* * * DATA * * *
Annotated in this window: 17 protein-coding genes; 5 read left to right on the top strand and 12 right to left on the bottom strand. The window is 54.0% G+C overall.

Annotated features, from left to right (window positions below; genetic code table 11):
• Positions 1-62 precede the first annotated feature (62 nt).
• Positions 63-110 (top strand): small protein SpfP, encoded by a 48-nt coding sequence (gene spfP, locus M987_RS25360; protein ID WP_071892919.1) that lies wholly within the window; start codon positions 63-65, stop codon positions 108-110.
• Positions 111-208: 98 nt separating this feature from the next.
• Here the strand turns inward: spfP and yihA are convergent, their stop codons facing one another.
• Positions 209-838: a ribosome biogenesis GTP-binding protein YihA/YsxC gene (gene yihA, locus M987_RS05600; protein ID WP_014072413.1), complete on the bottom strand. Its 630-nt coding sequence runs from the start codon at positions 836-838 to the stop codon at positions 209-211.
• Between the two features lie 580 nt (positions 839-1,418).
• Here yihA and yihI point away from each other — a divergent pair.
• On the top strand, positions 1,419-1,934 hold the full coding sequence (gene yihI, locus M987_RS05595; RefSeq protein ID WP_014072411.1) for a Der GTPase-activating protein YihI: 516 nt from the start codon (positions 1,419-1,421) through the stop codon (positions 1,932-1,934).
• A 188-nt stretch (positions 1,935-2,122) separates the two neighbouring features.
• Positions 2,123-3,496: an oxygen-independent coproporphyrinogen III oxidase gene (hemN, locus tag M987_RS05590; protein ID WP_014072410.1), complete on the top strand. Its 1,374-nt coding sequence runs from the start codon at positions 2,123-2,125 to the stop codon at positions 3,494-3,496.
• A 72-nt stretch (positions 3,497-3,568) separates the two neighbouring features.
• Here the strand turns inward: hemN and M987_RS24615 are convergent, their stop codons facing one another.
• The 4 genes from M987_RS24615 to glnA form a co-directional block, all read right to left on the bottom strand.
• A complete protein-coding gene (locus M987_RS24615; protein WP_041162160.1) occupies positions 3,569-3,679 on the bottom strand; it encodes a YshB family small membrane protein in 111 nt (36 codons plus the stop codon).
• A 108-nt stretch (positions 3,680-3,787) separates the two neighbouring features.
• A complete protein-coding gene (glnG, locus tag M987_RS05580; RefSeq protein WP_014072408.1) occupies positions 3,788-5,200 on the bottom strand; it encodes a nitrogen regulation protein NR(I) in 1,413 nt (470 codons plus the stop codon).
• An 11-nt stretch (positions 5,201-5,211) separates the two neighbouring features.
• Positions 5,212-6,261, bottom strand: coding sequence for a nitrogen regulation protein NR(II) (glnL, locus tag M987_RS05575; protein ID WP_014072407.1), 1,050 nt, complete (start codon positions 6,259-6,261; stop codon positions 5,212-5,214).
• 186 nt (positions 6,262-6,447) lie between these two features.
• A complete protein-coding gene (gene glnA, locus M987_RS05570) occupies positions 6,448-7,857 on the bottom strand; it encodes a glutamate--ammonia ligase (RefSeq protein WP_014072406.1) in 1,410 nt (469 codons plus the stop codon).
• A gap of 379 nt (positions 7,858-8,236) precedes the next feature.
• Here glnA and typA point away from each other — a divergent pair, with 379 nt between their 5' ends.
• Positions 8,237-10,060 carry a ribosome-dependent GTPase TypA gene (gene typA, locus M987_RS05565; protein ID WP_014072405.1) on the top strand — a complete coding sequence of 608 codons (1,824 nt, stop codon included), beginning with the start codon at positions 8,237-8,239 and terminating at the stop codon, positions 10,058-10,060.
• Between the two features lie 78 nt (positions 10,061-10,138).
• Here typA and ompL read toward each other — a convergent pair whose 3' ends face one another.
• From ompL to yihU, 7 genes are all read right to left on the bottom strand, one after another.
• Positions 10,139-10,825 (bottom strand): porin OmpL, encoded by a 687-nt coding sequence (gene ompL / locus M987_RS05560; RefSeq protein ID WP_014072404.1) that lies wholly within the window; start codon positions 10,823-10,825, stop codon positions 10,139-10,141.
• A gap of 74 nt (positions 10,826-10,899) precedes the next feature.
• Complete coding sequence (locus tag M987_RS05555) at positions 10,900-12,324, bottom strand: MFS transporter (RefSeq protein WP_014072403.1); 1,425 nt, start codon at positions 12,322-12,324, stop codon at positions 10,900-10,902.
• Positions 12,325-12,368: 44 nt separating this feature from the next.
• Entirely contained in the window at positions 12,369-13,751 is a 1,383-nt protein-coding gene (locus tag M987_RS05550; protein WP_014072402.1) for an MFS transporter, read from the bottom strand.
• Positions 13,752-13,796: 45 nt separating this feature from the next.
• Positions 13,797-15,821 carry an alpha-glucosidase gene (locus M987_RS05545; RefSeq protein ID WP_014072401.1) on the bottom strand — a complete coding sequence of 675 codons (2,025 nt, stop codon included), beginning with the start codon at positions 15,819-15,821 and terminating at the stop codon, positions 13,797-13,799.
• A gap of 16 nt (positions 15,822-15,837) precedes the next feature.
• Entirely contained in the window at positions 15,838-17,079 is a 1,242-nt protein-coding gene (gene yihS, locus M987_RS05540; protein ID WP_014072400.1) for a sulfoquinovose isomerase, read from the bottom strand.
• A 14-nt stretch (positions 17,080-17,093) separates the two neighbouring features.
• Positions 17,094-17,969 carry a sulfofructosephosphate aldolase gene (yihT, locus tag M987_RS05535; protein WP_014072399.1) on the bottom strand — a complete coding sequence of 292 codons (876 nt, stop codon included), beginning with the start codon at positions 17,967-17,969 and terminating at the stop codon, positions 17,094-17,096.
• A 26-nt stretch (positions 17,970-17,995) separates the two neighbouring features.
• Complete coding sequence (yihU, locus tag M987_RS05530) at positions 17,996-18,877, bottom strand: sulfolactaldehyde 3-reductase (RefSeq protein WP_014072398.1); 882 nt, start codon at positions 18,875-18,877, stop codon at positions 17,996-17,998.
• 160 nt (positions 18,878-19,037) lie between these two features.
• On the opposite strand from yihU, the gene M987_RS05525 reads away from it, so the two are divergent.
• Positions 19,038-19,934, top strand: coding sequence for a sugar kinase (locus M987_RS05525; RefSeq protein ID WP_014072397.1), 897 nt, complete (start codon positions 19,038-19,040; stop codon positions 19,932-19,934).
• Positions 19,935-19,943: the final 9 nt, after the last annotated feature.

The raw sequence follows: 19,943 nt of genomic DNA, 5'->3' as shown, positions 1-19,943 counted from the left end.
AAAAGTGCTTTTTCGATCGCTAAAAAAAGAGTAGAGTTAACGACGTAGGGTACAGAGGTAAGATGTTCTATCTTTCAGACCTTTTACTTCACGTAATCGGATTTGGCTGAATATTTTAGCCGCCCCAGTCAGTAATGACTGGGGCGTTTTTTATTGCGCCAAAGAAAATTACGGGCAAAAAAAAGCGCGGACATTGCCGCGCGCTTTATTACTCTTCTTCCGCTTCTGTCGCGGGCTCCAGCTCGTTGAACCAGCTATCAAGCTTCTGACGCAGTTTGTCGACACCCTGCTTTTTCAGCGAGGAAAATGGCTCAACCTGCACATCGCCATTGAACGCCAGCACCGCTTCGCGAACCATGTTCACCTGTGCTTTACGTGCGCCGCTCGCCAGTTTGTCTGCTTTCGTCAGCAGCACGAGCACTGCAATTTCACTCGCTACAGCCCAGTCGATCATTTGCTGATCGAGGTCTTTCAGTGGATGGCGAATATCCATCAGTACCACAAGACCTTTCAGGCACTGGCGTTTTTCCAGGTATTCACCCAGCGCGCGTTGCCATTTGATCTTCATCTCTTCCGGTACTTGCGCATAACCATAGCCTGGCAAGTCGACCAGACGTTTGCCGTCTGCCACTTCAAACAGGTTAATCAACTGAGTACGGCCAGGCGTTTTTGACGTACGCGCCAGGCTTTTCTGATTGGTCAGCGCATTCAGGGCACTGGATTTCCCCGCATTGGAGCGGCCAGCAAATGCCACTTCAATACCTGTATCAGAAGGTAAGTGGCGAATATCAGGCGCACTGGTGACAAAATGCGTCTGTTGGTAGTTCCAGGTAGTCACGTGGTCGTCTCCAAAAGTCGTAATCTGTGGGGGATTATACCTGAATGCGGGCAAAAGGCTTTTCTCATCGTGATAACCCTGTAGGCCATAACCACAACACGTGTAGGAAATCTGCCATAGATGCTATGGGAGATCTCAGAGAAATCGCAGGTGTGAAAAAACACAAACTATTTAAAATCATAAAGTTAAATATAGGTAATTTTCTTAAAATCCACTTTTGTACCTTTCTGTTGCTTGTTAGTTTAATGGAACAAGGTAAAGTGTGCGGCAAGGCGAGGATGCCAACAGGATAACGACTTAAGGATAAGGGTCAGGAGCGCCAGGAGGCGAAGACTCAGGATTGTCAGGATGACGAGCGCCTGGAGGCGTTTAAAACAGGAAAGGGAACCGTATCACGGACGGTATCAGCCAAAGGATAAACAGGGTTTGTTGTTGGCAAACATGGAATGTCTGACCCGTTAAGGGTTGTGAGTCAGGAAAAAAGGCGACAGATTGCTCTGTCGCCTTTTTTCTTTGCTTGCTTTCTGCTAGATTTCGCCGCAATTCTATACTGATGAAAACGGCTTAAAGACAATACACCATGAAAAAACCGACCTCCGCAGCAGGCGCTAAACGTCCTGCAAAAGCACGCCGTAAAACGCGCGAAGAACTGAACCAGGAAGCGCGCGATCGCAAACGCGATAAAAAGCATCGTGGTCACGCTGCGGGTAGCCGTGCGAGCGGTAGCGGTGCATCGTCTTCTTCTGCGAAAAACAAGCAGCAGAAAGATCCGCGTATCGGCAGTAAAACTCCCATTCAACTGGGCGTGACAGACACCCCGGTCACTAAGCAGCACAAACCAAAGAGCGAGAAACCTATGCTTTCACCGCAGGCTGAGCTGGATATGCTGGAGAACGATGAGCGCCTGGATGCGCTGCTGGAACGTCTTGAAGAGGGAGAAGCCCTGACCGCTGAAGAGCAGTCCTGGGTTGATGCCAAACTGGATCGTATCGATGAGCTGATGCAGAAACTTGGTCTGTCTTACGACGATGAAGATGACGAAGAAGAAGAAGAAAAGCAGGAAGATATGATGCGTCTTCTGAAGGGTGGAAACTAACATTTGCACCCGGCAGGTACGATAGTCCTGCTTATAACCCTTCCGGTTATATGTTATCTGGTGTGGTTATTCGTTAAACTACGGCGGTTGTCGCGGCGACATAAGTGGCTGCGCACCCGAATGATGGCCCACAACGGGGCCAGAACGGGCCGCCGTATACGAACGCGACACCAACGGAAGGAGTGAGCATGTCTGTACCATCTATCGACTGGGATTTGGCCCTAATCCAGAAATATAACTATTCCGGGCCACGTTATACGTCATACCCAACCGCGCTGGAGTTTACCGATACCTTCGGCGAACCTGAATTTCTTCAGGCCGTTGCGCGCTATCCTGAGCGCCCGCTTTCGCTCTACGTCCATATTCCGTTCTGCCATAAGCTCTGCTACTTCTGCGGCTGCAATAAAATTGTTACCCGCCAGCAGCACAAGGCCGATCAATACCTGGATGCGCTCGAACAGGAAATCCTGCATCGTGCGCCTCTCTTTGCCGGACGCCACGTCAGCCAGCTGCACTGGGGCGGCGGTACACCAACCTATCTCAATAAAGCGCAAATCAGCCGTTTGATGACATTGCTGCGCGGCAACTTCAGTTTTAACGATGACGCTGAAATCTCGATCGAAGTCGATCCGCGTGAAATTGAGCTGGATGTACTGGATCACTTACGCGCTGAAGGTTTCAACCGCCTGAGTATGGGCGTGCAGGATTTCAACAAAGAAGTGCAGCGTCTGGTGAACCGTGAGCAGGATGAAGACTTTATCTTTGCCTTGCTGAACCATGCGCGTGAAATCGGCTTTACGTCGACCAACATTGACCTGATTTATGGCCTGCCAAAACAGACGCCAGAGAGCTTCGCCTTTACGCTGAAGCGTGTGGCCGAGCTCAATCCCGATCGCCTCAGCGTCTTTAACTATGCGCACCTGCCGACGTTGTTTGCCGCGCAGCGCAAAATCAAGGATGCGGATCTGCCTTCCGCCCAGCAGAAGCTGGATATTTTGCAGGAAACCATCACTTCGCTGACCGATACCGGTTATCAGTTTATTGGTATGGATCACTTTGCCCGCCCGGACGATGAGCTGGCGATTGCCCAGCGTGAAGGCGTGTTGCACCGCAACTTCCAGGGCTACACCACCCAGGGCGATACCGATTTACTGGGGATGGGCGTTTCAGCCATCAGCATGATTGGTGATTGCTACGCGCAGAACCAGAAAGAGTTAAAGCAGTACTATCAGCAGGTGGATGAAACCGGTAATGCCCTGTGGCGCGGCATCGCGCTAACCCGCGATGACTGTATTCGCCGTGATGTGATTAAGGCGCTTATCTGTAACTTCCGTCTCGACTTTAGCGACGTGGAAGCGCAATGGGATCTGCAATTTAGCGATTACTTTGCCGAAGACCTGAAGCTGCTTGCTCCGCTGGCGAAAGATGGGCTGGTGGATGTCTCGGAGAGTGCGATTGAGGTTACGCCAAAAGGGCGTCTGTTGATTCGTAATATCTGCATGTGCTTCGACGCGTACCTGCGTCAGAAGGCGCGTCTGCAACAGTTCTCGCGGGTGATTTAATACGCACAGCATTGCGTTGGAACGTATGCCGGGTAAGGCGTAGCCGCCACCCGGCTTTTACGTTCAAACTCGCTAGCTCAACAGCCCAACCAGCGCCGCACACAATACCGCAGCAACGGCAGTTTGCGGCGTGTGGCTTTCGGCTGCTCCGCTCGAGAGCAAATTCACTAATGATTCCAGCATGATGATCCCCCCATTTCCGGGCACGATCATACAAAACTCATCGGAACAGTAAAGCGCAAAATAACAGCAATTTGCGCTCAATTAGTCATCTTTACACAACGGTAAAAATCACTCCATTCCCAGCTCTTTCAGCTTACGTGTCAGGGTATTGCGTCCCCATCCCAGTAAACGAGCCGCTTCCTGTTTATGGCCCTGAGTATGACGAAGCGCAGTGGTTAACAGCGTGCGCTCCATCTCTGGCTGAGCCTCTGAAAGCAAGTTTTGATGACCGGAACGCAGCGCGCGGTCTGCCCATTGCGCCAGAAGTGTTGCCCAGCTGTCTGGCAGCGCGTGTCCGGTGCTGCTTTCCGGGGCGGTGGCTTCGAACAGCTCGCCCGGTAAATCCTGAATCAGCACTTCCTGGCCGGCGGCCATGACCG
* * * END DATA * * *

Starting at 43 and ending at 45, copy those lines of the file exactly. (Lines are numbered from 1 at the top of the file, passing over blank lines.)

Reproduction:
• On the opposite strand from yihU, the gene M987_RS05525 reads away from it, so the two are divergent.
• Positions 19,038-19,934, top strand: coding sequence for a sugar kinase (locus M987_RS05525; RefSeq protein ID WP_014072397.1), 897 nt, complete (start codon positions 19,038-19,040; stop codon positions 19,932-19,934).
• Positions 19,935-19,943: the final 9 nt, after the last annotated feature.